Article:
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    Featured Project

    Riverside Patients Unwind at Garden, Farmers Market

    Kathy Van Mullekom, Daily Press Newspaper

    A farmer's market at a hospital may seem like a strange fit. Riverside Regional Medical Center views it as another way of helping people get healthier and happier.

    This year's new farmers market, 10 a.m.-2 p.m. Wednesdays now into fall, is another promising project for Randy Pingley, 45, grounds manager for the hospital on J. Clyde Morris Boulevard in Newport News.

    "Riverside is continuously searching for ways to provide healthy alternatives," says Pingley.

    "The newest thing is the Riverside Farmers Market. A year ago, Dr. Eric Stone, our associate administrator, came to me with the idea, and sent me numerous articles on this trend in health care, establishing farmers markets on hospital grounds. He wanted our patients, visitors and employees to have the ability to walk outside the hospital and obtain locally grown produce, which is a direct and visual correlation between health, wellness and diet."

    So far, the farmers market at the Tower entrance features Grandma's House Bakery, Of the Earth Body Care, West Village Barkery, Sinful Treats, Penn Farm Produce, Mawmaw's Stuff, Todd Health and Wellness, Zeb's Bees, Oberweis Dairy, State Farm Kettle Corn and Southside Virginia Catering. The hospital is working with vendors to have a portion of sales donated to the Riverside Foundation.

    Year-round, Pingley sees to the many gardens that embellish the hospital's landscapes. In 2010, Riverside won a Newport News Green Award. In 2013, Riverside placed 14th among the top 20 most beautiful hospitals in a 300-hospital competition sponsored by Soliant Health; in 2015, the hospital placed fourth.

    "This was one of my first major projects for Riverside," he says.

    "It was just a grass area at the front of the hospital parallel with the cafeteria. I wanted to give people a place to sit and reflect, take a break from being in the hospital — give people a place to walk out and take their children to see the fish."

    Pingley is also proud of the Cancer Care Center patio and pergola project in Newport News.

    "There was already funding available for a healing garden, but not enough room to do a large traditional garden," he says.

    "I decided to take a nice patio that was already at the facility, and plant it so that it felt as if you were in your own private garden. We had a large shade pergola constructed as well as installed several water features. I lost a grandfather to cancer in 1989 and my mother-in-law in 2012. She was actually treated at Riverside and really enjoyed coming out to the cafeteria pond as well as the Cancer Center patio garden. Both of these areas mean a great deal to me."

    In addition, landscaping has been upgraded to feature more flower beds, paver pathways, lighting, interior courtyard with pondless waterfall, parking lot screening with plant material and Bermuda sod installed as much as possible.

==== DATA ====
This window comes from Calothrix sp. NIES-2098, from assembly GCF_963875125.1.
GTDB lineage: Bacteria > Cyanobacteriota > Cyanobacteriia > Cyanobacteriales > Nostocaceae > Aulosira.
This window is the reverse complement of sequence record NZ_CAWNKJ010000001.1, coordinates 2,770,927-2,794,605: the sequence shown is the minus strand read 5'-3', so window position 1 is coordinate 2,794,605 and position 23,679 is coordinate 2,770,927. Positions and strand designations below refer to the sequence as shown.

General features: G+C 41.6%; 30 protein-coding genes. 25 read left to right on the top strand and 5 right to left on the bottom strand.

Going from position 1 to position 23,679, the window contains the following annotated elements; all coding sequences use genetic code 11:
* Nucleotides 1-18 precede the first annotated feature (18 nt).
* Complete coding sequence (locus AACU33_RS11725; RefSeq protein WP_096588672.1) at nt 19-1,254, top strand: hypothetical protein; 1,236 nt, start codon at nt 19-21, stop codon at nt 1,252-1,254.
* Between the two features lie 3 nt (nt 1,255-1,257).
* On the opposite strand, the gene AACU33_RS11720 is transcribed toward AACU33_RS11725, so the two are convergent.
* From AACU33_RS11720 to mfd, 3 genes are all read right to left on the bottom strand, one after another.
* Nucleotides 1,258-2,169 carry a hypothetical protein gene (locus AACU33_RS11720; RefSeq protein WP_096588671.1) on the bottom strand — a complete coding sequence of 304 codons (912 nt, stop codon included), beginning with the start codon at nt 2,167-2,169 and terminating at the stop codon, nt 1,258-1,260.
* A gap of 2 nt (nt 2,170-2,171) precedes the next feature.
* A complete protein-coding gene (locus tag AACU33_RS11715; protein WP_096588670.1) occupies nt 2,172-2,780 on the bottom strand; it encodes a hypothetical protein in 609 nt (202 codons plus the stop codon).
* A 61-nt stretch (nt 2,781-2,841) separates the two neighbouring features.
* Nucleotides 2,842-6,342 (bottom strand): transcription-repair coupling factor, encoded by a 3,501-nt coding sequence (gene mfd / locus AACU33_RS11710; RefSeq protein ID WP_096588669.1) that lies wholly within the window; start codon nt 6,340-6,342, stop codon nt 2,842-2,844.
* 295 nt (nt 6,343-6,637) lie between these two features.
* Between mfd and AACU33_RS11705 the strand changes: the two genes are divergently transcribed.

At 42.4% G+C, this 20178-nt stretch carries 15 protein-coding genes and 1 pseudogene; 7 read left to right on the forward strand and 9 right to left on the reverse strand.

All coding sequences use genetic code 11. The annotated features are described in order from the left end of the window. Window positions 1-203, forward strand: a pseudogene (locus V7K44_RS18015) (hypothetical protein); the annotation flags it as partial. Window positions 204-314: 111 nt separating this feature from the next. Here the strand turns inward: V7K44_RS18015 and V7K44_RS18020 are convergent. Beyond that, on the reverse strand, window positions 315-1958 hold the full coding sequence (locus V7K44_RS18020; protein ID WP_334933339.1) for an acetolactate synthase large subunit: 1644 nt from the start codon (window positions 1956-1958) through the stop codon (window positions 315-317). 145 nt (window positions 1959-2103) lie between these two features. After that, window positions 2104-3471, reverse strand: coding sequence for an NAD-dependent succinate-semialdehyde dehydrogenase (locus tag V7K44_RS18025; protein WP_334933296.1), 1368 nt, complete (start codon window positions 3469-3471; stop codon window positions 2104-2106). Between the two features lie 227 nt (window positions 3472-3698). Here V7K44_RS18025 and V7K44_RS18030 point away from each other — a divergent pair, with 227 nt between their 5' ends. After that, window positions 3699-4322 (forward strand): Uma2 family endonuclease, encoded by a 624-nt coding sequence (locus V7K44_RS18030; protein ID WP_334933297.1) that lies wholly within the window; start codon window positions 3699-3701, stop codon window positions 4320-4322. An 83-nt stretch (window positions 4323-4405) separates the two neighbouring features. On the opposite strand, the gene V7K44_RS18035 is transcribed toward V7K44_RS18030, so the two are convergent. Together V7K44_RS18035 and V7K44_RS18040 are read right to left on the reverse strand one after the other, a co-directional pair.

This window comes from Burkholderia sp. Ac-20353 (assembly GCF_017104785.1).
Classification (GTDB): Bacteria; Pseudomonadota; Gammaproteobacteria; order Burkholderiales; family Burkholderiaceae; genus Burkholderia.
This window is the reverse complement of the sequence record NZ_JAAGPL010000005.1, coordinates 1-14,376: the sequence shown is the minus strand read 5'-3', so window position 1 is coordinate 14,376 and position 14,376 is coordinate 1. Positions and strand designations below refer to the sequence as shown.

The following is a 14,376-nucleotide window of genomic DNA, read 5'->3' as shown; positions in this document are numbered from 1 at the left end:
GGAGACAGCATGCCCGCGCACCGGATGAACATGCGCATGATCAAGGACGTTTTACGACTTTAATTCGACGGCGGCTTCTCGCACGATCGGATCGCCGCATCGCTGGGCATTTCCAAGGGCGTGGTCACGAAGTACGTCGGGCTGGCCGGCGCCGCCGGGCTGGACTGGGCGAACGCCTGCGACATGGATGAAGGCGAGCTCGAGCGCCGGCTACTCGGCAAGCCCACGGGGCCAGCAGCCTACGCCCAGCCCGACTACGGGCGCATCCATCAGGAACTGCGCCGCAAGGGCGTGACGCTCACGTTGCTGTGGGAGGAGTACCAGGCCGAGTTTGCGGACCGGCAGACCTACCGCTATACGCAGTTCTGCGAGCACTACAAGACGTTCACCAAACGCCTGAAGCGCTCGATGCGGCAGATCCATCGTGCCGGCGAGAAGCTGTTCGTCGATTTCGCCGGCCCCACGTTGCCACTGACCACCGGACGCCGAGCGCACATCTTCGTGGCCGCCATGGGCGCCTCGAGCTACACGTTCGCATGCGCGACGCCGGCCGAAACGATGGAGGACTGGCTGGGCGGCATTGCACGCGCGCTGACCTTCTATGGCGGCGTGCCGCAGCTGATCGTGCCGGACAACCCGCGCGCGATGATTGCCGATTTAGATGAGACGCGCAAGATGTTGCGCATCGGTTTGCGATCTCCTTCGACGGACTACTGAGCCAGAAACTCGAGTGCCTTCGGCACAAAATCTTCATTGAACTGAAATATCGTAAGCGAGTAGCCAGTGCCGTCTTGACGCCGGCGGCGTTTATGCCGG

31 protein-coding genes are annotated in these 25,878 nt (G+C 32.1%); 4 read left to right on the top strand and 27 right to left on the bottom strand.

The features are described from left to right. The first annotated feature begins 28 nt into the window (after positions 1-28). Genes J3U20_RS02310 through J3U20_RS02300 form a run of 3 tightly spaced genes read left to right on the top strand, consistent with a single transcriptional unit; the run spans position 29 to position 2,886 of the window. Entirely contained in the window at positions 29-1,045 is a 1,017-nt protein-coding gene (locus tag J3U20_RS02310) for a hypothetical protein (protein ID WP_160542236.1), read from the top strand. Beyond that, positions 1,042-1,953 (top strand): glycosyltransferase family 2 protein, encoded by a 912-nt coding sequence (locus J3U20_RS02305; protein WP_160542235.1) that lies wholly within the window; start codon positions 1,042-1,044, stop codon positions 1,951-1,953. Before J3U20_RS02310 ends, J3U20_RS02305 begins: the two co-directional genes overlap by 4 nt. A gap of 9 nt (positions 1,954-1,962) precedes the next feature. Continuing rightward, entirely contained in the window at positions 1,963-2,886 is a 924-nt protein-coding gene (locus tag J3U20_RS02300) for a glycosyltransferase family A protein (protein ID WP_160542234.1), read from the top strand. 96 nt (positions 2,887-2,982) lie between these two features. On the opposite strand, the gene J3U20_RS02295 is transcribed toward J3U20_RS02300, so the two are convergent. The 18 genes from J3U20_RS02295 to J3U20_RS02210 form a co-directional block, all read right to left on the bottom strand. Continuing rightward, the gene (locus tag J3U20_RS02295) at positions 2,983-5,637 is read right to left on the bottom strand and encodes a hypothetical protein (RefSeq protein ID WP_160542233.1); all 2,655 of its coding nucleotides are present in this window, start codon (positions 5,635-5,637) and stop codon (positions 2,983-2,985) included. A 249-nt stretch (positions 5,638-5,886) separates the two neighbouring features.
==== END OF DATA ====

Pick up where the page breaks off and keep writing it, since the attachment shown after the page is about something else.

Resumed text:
"In 2009, Riverside made a new commitment to beautifying not only the grounds but also the interior d?cor of our lobbies, patient rooms, cafeteria and more," says Pingley.

    Pingley's preferred plants

    Tulips. They are inexpensive, and provide an instant "wow" factor. "I went to the Keukenhof (tulip capital in Holland) as a young teen and I can remember to this day how in 'awe' I was of the flowers," Pingley says. "When I went to Busch Gardens to work, it was my favorite time to plant. Busch Gardens installed thousands of tulips every fall. It was neat to design my own patterns and combinations. And then you sit and wait to see your results in the spring. At Kingsmill, I worked with a great friend of mine Willem Van Den Akker from Holland to have a tulip named 'Kingsmill,' and it's registered with the National Bulb Society."

    Lantana. The plant grows and spreads quickly, and offers continuous blooms throughout the summer. It has no issues with disease or pests, and comes in a good variety of vibrant colors. Some lantana comes back as a perennial.

    Loropetalum. The evergreen plant comes in different growing sizes, and features burgundy foliage, which is something different from your typical green shrub. There is pretty much a Loropetalum available for any application in your landscape — small low-growing varieties such as Purple Pixie to medium growers like Daruma, Ruby and Blush. Larger varieties like Zhuzhou grow to be 10 feet tall and wide.

    Variegated abelias. The semi-evergreen shrub has brightly colored foliage that compliments plants like loropetalums, hollies, boxwoods and nandinas, especially like Kaleidoscope, Radiance, Confetti and Mardi Gras.

    Anything tropical. "I love to use tropical plants in all of my landscapes and containers. Hibiscus jumps out as my favorite tropical plant," Pingley says. "I will plant entire flower beds with six-inch multi-colored hibiscus." Other tropical favorites include standard patio tree hibiscus in containers, diplandenias, mandevillas, plumbago, croton and palms.